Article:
I defy anyone to deny having cheated on occasion. One obvious example: driving over the speed limit. Nobody ever does that, right? Or how about your tax return? The I.R.S. says that underreporting income and exaggerating deductions account for a gap between actual and reported taxes of around $345 billion a year.

The prevalence of cheating has increased in recent years, and the Internet is a major culprit. It’s easier to cheat and remain anonymous in front of a computer screen, opening the door to all manner of moral lapses. Stealing software is a common one.

But what about good old, time-honored guilt? Why doesn’t feeling bad about pulling a fast one serve as a deterrent? One reason: the act of cheating makes us feel good.

Findings published in the Journal of Personality and Social Psychology demonstrate how cheating can serve as its own reward. A series of experiments was designed to compare the feelings of test takers who were honest to the feelings of those who cheated.

When asked before testing how they would feel if they cheated, most of the participants said they would feel bad about it. Then they had their baseline moods assessed and took a word-unscrambling test. Upon completion, they were given an answer key and asked to report the number of their correct answers. The participants were also told that they would be given $1 for each correct one, but they didn’t know that the researchers could see if wrong answers had been corrected.

With the perceived threat of being caught out of the way, 41% of the participants corrected mistakes. A post-test mood assessment showed that the cheaters got an emotional boost from the test experience, but the honest participants didn’t. The implications of this boost were made clear by Nicole E. Ruedy, a postdoctoral research associate at the University of Washington’s Center for Leadership and Strategic Thinking and the study’s lead author: “The fact that people feel happier after cheating is disturbing, because there is emotional reinforcement of the behavior, meaning they could be more likely to do it again.”

With another group, the researchers had the subjects take a test on a computer and offered no financial incentive. They were told, however, that their performance would be an indicator of intelligence and predictive of future success. Part of the group was also shown a pop-up message providing a correct answer as they took the test, but was told to ignore it. Cheaters once again put moral considerations aside; about 68% of the segment seeing the pop-up clicked the button for the correct answer, and this group also reported a lift in upbeat feelings.

Another revealing finding in this report came from a study in which subjects were paired with a partner to solve math problems. The partner was actually a plant who was instructed to elevate the overall scores when reporting the results, thus cheating for the pair. Did anyone object to this cheating? Not a one.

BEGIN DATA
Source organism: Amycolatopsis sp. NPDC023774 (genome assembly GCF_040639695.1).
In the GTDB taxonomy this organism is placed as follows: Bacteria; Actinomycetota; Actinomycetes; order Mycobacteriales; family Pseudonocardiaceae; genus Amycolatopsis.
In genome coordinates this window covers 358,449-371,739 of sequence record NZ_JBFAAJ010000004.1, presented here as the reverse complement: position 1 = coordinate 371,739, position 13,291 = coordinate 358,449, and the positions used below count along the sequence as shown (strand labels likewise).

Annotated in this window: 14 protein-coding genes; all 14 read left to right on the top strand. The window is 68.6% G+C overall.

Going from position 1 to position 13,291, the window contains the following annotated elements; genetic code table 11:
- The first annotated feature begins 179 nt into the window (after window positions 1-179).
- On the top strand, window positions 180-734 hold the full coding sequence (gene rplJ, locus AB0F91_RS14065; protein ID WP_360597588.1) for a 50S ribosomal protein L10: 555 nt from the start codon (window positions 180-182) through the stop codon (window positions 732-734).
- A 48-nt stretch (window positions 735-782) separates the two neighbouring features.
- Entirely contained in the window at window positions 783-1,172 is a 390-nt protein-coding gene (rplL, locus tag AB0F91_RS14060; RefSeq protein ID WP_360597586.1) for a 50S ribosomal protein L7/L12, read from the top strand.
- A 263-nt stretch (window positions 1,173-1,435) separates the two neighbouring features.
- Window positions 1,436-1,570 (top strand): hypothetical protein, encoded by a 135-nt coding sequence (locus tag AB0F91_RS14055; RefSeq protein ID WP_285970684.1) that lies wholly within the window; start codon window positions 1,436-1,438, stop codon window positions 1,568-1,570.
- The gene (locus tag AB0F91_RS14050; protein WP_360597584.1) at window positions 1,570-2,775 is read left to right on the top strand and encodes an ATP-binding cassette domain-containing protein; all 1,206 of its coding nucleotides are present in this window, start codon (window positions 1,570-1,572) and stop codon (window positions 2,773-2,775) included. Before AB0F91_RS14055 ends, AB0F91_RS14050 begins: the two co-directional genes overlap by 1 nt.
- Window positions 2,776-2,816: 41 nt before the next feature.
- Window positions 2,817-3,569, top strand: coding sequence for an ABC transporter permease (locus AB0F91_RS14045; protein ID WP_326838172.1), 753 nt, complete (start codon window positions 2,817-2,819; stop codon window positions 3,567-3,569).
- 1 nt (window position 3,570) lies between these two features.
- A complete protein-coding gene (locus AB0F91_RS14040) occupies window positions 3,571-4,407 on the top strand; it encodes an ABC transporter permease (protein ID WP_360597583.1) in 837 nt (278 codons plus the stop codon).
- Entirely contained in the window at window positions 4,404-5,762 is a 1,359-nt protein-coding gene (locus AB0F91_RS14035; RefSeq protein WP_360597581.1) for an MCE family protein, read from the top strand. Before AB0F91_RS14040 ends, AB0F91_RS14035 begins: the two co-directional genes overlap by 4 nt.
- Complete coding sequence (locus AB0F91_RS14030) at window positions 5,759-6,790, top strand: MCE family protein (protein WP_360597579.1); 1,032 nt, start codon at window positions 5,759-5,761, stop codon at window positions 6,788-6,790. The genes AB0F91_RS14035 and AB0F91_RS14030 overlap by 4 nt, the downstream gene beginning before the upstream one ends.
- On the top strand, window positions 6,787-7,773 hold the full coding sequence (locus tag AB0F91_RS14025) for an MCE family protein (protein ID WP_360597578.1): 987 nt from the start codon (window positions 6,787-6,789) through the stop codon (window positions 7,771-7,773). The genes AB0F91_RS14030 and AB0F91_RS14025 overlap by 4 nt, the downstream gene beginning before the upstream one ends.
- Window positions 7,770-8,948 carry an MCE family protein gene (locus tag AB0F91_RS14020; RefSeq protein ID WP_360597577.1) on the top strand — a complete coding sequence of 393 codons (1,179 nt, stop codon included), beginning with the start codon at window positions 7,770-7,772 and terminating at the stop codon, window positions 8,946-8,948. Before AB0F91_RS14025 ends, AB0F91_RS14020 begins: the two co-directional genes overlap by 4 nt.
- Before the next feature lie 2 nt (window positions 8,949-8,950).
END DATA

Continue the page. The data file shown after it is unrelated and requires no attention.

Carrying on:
By giving us an emotional lift, cheating can set up a reward pattern that makes it more likely to recur despite a stated moral position against cheating. As the study authors note, “even though individuals predict they will feel guilty and have increased levels of negative affect after engaging in unethical behavior … individuals who cheat on different problem-solving tasks consistently experience more positive affect than those who do not.”

So why exactly does cheating, which we know is wrong, make us feel good? The researchers offered a simple answer: the thrill of getting away with something. Thus, cheating itself provides a reward, regardless of whether it results in financial gain, dominance over a rival, or other tangible success. This thrill also helps explain why people will often cheat even in situations where’s little to gain by doing so.

Cheating’s Okay…As Long as No One Gets Hurt?

Luckily, the cheater’s “feel-good” afterglow does not seem to occur in situations where cheating hurts someone else. But of course, cheaters may skew their own awareness of their behavior’s effect. This kind of narrow-mindedness can allow us to think that cheating on our taxes, for example, doesn’t really “hurt” anybody. People often play mind games with themselves to make cheating acceptable. “When we cheat, we have a tendency to rationalize the behavior,” notes Maria Konnikova in The New Yorker. “We can’t change the past, so we change our attitude and justify our actions. But that adjustment, while it may make us feel better, also makes us more likely to cheat again: we cheat, we rationalize it, we accept it, and we cheat once more.”

So with all these conscious and subconscious reinforcers of cheating behavior, how can we avoid giving in to it? Well, there are still some honest souls out there whose sense of morality will override the temptation. In the testing arena, use of an honor code has been shown to be an effective deterrent. Having test takers read a statement confirming the importance of honesty—or, better yet, sign a statement showing their allegiance to an honor code—has been found to reduce overall cheating. As for stopping cheating in the noncontrolled environment of the real world… good luck with that.

Click here to get inspired by Rose’s easy steps to positively change your mind

“Lighten” Things Up to Keep Cheating Down

Research published in Psychological Science showed that test takers who sat in a dimly lit room were more likely to cheat. The researchers deduced that the darkness gave the cheaters an “illusory anonymity” – they felt that their behavior in the low lighting made them less likely to be detected.

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